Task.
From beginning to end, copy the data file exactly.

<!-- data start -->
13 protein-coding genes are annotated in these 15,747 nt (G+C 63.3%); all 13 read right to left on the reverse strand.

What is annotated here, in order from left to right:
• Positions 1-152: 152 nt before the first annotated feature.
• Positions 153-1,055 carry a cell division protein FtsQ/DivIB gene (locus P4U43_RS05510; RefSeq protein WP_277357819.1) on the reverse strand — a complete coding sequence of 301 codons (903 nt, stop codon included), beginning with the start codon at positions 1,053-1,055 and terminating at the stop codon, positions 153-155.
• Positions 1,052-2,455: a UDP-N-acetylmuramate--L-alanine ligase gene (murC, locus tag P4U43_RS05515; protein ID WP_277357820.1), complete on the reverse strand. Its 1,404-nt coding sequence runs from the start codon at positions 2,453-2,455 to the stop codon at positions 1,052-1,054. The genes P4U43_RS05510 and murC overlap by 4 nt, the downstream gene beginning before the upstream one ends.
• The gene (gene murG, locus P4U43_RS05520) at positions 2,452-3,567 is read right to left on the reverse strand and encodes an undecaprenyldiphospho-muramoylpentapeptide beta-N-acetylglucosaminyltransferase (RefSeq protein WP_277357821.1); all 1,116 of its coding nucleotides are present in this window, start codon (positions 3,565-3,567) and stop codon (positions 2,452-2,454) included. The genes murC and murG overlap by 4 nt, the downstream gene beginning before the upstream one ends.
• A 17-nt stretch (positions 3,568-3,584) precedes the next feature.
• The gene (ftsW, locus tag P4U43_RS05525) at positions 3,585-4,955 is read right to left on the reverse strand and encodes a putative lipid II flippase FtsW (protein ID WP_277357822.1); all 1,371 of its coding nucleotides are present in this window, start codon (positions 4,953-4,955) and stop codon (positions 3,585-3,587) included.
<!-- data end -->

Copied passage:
13 protein-coding genes are annotated in these 15,747 nt (G+C 63.3%); all 13 read right to left on the reverse strand.

What is annotated here, in order from left to right:
• Positions 1-152: 152 nt before the first annotated feature.
• Positions 153-1,055 carry a cell division protein FtsQ/DivIB gene (locus P4U43_RS05510; RefSeq protein WP_277357819.1) on the reverse strand — a complete coding sequence of 301 codons (903 nt, stop codon included), beginning with the start codon at positions 1,053-1,055 and terminating at the stop codon, positions 153-155.
• Positions 1,052-2,455: a UDP-N-acetylmuramate--L-alanine ligase gene (murC, locus tag P4U43_RS05515; protein ID WP_277357820.1), complete on the reverse strand. Its 1,404-nt coding sequence runs from the start codon at positions 2,453-2,455 to the stop codon at positions 1,052-1,054. The genes P4U43_RS05510 and murC overlap by 4 nt, the downstream gene beginning before the upstream one ends.
• The gene (gene murG, locus P4U43_RS05520) at positions 2,452-3,567 is read right to left on the reverse strand and encodes an undecaprenyldiphospho-muramoylpentapeptide beta-N-acetylglucosaminyltransferase (RefSeq protein WP_277357821.1); all 1,116 of its coding nucleotides are present in this window, start codon (positions 3,565-3,567) and stop codon (positions 2,452-2,454) included. The genes murC and murG overlap by 4 nt, the downstream gene beginning before the upstream one ends.
• A 17-nt stretch (positions 3,568-3,584) precedes the next feature.
• The gene (ftsW, locus tag P4U43_RS05525) at positions 3,585-4,955 is read right to left on the reverse strand and encodes a putative lipid II flippase FtsW (protein ID WP_277357822.1); all 1,371 of its coding nucleotides are present in this window, start codon (positions 4,953-4,955) and stop codon (positions 3,585-3,587) included.